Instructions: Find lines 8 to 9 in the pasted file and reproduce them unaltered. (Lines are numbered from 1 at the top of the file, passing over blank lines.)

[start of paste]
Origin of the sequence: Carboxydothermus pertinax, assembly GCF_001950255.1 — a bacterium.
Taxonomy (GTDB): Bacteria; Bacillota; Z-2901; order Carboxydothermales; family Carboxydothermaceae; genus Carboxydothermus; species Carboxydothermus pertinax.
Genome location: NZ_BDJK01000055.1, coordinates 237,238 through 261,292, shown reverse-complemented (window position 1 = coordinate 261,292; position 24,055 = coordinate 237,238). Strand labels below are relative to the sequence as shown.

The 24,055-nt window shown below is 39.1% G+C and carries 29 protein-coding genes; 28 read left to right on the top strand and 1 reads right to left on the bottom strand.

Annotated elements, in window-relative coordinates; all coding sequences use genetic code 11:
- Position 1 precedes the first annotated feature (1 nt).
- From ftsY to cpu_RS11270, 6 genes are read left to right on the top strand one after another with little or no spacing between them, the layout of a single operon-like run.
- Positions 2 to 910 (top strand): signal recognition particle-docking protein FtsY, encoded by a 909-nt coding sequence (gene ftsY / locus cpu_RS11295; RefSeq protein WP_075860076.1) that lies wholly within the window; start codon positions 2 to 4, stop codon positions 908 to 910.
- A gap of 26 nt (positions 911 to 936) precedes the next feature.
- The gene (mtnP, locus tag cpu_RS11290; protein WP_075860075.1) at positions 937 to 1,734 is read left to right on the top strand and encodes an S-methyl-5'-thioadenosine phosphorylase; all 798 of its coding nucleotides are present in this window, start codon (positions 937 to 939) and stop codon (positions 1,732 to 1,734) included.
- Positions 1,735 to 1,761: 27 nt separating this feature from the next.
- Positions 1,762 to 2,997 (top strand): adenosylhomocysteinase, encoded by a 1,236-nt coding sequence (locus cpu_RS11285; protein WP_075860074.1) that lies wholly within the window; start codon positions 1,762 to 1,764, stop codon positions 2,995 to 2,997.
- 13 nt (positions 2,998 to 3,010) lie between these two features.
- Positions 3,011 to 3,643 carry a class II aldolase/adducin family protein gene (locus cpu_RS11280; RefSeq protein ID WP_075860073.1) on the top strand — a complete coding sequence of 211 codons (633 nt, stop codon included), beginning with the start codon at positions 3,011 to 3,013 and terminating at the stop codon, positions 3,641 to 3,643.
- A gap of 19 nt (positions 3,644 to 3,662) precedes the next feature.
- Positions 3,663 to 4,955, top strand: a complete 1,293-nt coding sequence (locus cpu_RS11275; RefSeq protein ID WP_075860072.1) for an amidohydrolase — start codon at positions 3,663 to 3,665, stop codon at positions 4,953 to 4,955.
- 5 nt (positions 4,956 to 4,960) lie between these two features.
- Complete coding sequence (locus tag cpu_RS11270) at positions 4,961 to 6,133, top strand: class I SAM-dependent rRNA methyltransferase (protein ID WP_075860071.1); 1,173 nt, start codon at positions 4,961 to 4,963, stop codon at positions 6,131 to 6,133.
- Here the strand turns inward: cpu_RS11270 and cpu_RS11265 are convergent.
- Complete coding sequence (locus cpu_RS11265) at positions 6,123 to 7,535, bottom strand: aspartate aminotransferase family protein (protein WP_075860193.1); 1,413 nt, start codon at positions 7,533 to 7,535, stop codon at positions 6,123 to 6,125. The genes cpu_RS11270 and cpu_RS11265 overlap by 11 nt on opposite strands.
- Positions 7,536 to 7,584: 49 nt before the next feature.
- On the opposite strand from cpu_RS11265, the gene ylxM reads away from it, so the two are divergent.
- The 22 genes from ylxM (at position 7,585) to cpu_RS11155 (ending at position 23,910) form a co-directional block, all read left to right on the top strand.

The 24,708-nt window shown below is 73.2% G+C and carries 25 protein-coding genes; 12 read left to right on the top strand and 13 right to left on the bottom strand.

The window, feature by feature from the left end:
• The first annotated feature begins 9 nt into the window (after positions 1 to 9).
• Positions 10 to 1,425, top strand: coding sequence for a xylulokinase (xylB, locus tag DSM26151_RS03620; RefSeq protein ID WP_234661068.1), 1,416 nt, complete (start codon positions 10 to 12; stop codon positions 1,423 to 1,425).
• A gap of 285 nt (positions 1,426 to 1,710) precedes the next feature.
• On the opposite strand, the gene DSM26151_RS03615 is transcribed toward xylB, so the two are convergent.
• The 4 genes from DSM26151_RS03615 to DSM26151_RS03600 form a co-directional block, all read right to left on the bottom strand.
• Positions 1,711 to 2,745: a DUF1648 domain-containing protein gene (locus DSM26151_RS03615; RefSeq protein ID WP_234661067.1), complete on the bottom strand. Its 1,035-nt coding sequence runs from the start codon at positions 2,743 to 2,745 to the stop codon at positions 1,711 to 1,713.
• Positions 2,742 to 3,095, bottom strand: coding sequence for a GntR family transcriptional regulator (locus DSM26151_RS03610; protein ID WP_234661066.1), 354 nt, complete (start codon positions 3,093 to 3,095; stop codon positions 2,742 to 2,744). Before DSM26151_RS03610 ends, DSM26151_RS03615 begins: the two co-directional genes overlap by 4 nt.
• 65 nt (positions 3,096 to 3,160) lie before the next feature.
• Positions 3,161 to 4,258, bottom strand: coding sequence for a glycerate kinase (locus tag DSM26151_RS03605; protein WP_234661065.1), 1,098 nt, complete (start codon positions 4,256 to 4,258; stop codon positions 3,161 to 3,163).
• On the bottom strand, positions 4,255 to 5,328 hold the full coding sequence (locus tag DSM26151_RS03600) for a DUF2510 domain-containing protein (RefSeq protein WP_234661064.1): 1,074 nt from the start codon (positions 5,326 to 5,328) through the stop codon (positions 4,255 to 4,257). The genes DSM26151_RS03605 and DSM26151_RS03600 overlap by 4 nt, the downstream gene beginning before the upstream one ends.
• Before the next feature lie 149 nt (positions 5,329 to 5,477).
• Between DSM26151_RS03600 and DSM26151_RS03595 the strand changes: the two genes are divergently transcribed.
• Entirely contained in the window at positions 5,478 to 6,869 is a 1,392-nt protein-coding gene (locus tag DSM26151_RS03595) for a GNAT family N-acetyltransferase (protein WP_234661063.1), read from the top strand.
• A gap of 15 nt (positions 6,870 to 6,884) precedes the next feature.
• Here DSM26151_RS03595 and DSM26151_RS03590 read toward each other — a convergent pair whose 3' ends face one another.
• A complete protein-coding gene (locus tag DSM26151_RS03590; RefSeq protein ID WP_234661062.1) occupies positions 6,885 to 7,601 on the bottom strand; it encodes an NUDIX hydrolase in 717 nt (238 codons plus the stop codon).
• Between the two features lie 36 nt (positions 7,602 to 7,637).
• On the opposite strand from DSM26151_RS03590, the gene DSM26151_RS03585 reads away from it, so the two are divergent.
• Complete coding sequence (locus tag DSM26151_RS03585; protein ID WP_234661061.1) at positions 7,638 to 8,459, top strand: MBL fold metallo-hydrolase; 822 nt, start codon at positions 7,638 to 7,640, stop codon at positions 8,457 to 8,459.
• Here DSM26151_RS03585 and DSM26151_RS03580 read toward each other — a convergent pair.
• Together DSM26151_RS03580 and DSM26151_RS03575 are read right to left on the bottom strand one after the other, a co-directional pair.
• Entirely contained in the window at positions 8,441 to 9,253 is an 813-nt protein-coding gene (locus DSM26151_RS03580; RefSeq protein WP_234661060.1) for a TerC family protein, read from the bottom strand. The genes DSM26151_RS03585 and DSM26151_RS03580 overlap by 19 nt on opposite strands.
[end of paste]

- Positions 2 to 910 (top strand): signal recognition particle-docking protein FtsY, encoded by a 909-nt coding sequence (gene ftsY / locus cpu_RS11295; RefSeq protein WP_075860076.1) that lies wholly within the window; start codon positions 2 to 4, stop codon positions 908 to 910.
- A gap of 26 nt (positions 911 to 936) precedes the next feature.